Yes. Always!Can I pick up on your example (bolded by me to call it out) and a possible risk in play? Not to denigrate the example, but to try to connect it into how I'm thinking about things.
Sure. And, depending on the nature of the fiction, I might let that be... the kobolds will be remembered as hungover dogmen. (Indeed, it may be that the bloodshot eyes were meant to indicate that they were tired or drugged or hungover.) If I felt that it was a misunderstanding that wouldn't likely happen within the fiction, then I would gently provide additional detail: "Hmm, there's something more ominous about it than your typical frat boy after a hard night out. It has a crazed dimension, not unlike a rabid dog..."It seems to me that it is possible that the GM might narrate the koblds' drool and bloodshot eyes, hoping and intending to evoke a particular response and engagement from the players, only instead to trigger responses about the kobolds having had a hard night out, being stone/hungover, etc. (Similar to [MENTION=22779]Hussar[/MENTION]'s reference, I think upthread, to players making d*ck jokes.)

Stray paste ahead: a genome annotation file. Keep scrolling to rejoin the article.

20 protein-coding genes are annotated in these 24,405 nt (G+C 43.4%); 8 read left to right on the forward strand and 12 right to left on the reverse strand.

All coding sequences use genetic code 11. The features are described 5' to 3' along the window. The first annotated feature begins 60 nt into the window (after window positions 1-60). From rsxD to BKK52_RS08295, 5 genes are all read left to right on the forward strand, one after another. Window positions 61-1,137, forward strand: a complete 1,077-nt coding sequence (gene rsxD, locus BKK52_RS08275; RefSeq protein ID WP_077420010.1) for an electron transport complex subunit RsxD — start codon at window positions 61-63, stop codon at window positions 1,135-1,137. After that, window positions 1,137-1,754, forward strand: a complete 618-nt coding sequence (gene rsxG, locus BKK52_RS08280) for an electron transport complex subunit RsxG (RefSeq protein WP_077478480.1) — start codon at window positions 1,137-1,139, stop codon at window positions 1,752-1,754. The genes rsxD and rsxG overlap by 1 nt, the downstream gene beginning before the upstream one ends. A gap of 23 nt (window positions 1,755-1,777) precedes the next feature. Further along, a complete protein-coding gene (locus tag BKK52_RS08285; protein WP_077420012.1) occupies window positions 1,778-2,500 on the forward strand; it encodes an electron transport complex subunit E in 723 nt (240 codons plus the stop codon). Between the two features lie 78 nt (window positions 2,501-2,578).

And I can see how that response fits with your larger premise that the "dynamics of the here-and-now" are central.
On an unrelated tangent:
Yes. Ugh. And a lot of teachers are trying to stamp it out, along with "five paragraph essays" and other simplifications that often squelch the creative joy that comes from learning to craft great writing. I know that at my K-12 school there are no students at any level who are taught that a paragraph has to have a certain number of sentences.This is a fairly common rule of thumb to teach children in America in terms of writing; I know that they do in 5th, 6th, and 7th grade (for the most part).